The USPTO refused registration of the mark ATHLETE INTELLIGENCE, in standard character form, for wearable monitoring devices and systems. Applicant argued that the mark is merely suggestive of the goods because “multistep reasoning” would be need to extract any information from the mark, and further argued that the mark is a double entendre. How do you think this came out? In re i1 Sensortech, Inc., Serial No. 87249539 (November 9, 2018) [not precedential] (Opinion by Judge Angela Lykos).

Examining Attorney Andrew Leaser submitted dictionary definitions of “athlete” and “intelligence,” one of the definitions of “intelligence” being “information.” Competitors use “intelligence” to describe biometric data or information collection products for athletes.

Within the context of Applicant’s Class 9 and Class 10 goods, purchasers will immediately recognize that the word ATHLETE in Applicant’s mark designates the person wearing Applicant’s “monitoring device and system … comprised of electronic sensors”, and that INTELLIGENCE refers to the gathering of information measuring an individual athlete’s biometrics, positioning and speed, physiology as well as the magnitude and effects of any physical impacts.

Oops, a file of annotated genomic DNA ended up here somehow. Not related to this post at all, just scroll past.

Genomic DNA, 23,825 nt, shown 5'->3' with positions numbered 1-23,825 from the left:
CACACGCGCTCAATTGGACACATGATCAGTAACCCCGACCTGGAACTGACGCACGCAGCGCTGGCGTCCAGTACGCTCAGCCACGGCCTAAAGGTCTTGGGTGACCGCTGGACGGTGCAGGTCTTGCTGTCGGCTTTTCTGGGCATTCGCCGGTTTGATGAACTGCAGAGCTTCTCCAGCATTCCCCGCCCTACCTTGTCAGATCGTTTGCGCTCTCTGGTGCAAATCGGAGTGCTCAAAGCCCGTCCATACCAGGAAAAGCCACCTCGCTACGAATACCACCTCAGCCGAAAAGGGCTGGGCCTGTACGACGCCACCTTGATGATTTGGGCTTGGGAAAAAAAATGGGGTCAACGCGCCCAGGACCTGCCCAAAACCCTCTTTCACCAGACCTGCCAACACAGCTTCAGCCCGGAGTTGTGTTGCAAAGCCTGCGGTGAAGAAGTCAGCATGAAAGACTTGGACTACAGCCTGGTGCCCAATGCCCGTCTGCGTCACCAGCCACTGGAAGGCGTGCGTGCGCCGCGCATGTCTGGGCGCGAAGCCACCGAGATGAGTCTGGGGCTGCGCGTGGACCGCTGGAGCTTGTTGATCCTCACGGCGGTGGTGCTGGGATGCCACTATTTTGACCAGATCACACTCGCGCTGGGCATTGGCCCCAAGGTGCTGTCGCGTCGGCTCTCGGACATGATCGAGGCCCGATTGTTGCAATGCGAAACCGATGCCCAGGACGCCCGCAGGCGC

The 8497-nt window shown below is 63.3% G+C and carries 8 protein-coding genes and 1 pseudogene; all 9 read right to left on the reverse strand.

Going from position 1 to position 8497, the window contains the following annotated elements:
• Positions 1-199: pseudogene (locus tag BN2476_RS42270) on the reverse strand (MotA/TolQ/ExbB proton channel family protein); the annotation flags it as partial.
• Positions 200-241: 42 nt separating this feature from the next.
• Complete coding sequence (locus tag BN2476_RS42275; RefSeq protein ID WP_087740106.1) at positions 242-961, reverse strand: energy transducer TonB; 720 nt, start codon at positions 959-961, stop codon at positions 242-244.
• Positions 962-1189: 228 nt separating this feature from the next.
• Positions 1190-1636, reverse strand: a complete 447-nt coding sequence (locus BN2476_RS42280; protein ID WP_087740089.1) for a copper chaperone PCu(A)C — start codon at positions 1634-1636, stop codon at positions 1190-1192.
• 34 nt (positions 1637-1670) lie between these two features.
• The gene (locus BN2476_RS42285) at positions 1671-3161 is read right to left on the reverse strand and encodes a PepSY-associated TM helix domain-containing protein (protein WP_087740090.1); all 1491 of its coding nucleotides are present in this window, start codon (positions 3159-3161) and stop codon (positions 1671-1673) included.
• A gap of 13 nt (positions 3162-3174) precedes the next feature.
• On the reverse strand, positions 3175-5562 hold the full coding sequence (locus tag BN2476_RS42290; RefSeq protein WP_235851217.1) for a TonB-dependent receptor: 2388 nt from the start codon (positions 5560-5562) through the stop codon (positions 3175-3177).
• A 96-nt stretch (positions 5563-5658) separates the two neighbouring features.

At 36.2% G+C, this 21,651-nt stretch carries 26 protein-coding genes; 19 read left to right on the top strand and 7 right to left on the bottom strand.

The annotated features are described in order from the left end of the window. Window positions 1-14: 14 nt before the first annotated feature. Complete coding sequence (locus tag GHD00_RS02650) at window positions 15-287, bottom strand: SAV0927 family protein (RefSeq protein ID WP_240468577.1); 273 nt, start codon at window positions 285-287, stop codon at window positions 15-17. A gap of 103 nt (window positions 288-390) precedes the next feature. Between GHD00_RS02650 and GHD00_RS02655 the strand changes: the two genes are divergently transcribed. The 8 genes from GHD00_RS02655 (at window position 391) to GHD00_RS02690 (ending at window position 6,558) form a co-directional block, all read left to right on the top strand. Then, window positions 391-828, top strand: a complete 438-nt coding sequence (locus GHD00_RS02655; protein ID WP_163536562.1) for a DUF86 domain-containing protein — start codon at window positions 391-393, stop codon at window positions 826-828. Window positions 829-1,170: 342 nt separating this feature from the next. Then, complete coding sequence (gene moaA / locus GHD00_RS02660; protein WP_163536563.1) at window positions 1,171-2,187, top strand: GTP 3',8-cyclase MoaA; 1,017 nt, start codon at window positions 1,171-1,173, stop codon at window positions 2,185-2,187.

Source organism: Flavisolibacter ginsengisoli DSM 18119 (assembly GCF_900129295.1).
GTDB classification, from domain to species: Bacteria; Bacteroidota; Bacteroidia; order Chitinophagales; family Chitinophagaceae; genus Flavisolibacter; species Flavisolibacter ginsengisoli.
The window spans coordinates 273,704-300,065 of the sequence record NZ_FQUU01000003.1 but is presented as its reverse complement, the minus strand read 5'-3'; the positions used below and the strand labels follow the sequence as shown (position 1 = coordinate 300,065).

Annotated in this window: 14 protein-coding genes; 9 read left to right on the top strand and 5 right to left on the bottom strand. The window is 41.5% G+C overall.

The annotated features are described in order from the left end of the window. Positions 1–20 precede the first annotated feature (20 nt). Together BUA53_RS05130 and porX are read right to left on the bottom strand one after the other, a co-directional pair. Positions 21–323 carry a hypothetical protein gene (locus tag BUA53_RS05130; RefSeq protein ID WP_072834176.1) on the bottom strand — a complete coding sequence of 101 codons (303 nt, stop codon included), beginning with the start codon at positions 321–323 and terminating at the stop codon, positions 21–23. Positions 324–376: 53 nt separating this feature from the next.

The Board concluded that applicant’s mark immediately conveys a feature and purpose of the goods: they are designed to collect intelligence from athletes, such as information and data, regarding the performance, health and medical safety of athletes.” Applicant’s website supports this finding.

Applicant offered various other meanings of its mark, but the Board observed that the marks must be considered in the context of the goods. “[T]he question of whether a proposed mark is merely descriptive is not determined by asking whether one can guess, from the mark itself, what the goods are, but rather by asking, when the mark is seen on or in connection with the goods, whether it immediately conveys information about their nature.” Here, no imagination or thought is required to discern the nature of applicant’s goods.

As to the double entendre argument, applicant relied on an article on degenerative brain disease suffered by athletes who have sustained multiple concussions. Since concussions are in the news, according to applicant, ATHLETE INTELLIGENCE could be perceived as a reference to or “play” on the idea of preserving the intelligence of an athlete engaged in contact sports.

The Board pointed out that the double connotations of the mark “must be associations that the public would make fairly readily.” Both meanings must be readily apparent from the mark itself, without reference to other indicia. The record did not support “a finding that [the] alternative meaning of a ‘play’ on an athlete’s intelligence is well-known or readily apparent such that this alternative meaning might be called to mind.”

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TTABlog comment:  Mere descriptiveness is not a guessing game. How did you do?

Text Copyright John L. Welch 2018.r